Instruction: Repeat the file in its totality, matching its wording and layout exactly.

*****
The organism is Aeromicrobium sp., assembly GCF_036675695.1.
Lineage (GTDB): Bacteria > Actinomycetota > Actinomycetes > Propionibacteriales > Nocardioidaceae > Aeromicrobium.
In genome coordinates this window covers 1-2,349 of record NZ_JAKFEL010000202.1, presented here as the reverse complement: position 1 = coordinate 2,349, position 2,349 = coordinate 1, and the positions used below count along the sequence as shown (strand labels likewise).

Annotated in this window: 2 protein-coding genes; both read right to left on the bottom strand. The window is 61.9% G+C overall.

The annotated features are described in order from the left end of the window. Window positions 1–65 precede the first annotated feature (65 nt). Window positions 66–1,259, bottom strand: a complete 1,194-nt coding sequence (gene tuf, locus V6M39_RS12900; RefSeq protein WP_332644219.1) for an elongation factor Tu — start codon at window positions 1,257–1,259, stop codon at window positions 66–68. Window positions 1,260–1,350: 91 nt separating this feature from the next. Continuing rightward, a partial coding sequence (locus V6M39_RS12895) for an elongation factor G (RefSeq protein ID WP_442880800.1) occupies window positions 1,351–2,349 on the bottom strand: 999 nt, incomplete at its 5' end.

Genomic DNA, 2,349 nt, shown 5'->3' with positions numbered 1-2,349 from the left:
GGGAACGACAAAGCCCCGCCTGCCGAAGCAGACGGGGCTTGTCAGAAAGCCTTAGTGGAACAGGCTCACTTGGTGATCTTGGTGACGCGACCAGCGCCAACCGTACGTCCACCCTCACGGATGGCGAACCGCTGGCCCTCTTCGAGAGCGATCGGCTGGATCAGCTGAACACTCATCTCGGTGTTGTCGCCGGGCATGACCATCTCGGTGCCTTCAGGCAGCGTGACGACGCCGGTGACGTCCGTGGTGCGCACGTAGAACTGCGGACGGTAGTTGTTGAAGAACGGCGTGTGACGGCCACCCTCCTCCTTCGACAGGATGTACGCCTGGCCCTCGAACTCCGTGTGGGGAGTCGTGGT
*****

The organism is Aeromicrobium sp., assembly GCF_036675695.1.
Lineage (GTDB): Bacteria > Actinomycetota > Actinomycetes > Propionibacteriales > Nocardioidaceae > Aeromicrobium.
In genome coordinates this window covers 1-2,349 of record NZ_JAKFEL010000202.1, presented here as the reverse complement: position 1 = coordinate 2,349, position 2,349 = coordinate 1, and the positions used below count along the sequence as shown (strand labels likewise).

Annotated in this window: 2 protein-coding genes; both read right to left on the bottom strand. The window is 61.9% G+C overall.

The annotated features are described in order from the left end of the window. Window positions 1–65 precede the first annotated feature (65 nt). Window positions 66–1,259, bottom strand: a complete 1,194-nt coding sequence (gene tuf, locus V6M39_RS12900; RefSeq protein WP_332644219.1) for an elongation factor Tu — start codon at window positions 1,257–1,259, stop codon at window positions 66–68. Window positions 1,260–1,350: 91 nt separating this feature from the next. Continuing rightward, a partial coding sequence (locus V6M39_RS12895) for an elongation factor G (RefSeq protein ID WP_442880800.1) occupies window positions 1,351–2,349 on the bottom strand: 999 nt, incomplete at its 5' end.

Genomic DNA, 2,349 nt, shown 5'->3' with positions numbered 1-2,349 from the left:
GGGAACGACAAAGCCCCGCCTGCCGAAGCAGACGGGGCTTGTCAGAAAGCCTTAGTGGAACAGGCTCACTTGGTGATCTTGGTGACGCGACCAGCGCCAACCGTACGTCCACCCTCACGGATGGCGAACCGCTGGCCCTCTTCGAGAGCGATCGGCTGGATCAGCTGAACACTCATCTCGGTGTTGTCGCCGGGCATGACCATCTCGGTGCCTTCAGGCAGCGTGACGACGCCGGTGACGTCCGTGGTGCGCACGTAGAACTGCGGACGGTAGTTGTTGAAGAACGGCGTGTGACGGCCACCCTCCTCCTTCGACAGGATGTACGCCTGGCCCTCGAACTCCGTGTGGGGAGTCGTGGT